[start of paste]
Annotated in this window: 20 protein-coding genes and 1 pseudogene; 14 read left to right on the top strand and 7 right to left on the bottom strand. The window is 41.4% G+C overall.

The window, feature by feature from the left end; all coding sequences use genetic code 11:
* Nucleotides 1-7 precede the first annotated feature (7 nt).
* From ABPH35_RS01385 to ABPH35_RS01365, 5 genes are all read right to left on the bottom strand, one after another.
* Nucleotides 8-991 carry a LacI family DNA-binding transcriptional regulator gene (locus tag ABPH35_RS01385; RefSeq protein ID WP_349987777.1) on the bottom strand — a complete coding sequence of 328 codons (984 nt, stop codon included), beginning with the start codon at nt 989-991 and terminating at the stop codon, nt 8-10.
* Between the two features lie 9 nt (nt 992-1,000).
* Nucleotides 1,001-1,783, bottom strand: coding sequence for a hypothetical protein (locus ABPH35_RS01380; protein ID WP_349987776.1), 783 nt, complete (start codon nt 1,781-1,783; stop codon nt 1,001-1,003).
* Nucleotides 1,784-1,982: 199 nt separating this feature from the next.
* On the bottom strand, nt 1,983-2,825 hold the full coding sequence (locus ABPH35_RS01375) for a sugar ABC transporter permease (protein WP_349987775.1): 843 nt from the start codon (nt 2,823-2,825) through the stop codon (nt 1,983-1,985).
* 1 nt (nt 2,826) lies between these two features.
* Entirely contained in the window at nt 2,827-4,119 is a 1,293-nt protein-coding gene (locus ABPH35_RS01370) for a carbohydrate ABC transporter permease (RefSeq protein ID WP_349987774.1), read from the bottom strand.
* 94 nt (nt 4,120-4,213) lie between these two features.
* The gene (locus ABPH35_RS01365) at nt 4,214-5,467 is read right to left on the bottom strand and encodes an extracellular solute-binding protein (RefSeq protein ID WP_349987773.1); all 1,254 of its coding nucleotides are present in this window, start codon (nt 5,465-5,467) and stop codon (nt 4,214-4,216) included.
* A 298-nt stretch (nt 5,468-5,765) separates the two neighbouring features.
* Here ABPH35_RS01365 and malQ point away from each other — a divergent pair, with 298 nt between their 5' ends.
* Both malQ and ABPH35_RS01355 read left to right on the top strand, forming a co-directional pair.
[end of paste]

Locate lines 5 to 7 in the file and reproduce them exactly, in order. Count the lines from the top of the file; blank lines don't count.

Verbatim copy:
* Nucleotides 8-991 carry a LacI family DNA-binding transcriptional regulator gene (locus tag ABPH35_RS01385; RefSeq protein ID WP_349987777.1) on the bottom strand — a complete coding sequence of 328 codons (984 nt, stop codon included), beginning with the start codon at nt 989-991 and terminating at the stop codon, nt 8-10.
* Between the two features lie 9 nt (nt 992-1,000).
* Nucleotides 1,001-1,783, bottom strand: coding sequence for a hypothetical protein (locus ABPH35_RS01380; protein ID WP_349987776.1), 783 nt, complete (start codon nt 1,781-1,783; stop codon nt 1,001-1,003).